Mark Zuckerberg Facebook chief executive, claims the groups feature will give users tighter control over who they share information with.
Facebook also plans to enable users to download all the information they have put on the site and see how individual applications are using that information.
But, while these are a step in the right direction they may add complexity rather than improving online safety, said Paul Ducklin (pictured), Sophos head of technology, Asia Pacific.
The latest changes implemented by Facebook may well be another missed opportunity to get the fundamentals right, he said.
Facebook would do better to make a real grassroots change to its security than adding more security-related dashboards, said Ducklin.
Facebook should adopt a completely opt-in model that requires users to agree to the terms and conditions of each feature before they sign up to them, he said.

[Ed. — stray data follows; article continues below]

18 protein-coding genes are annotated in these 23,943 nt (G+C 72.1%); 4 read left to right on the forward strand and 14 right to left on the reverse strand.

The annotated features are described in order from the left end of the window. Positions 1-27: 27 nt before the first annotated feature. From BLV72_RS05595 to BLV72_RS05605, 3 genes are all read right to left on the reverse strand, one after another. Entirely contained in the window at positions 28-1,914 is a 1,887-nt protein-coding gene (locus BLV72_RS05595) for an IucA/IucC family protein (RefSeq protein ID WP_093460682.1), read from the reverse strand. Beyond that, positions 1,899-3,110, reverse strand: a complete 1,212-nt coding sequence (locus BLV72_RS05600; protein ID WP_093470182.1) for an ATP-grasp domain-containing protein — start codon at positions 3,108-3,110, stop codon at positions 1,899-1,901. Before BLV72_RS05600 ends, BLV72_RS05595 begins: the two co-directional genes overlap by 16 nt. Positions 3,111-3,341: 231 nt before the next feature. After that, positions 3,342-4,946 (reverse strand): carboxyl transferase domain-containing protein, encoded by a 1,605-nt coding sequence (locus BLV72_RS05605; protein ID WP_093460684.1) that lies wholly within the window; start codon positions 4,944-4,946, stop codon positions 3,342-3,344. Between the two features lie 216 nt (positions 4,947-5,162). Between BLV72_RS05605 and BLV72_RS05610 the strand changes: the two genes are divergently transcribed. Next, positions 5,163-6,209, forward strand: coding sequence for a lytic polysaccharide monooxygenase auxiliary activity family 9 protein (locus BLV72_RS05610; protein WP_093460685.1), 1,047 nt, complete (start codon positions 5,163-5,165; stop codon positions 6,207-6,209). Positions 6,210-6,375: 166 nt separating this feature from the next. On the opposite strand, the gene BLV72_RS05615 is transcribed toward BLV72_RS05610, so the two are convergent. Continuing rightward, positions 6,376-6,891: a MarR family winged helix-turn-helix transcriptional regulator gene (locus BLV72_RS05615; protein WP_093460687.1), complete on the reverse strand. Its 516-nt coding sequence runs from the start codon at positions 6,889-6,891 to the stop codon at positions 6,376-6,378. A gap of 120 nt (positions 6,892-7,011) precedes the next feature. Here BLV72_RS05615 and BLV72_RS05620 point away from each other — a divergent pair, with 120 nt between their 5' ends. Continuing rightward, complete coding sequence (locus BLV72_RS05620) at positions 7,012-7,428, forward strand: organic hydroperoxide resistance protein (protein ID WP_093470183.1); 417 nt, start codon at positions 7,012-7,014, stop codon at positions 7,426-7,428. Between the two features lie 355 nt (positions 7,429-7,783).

Some 93% of respondents to a poll conducted by Sophos in May 2010 said they would prefer to "opt-in" rather than "opt-out" of sharing their information with others.
"No doubt Facebook shareholders looking forward to the IPO will want to maximise the number of users and the openness and availability of the information posted," said Ducklin.
"But Facebook is influential enough now to make bigger long-term gains by getting ahead of the regulatory curve, than by waiting until legislators force them to change their opt-in/opt-out attitudes," he said.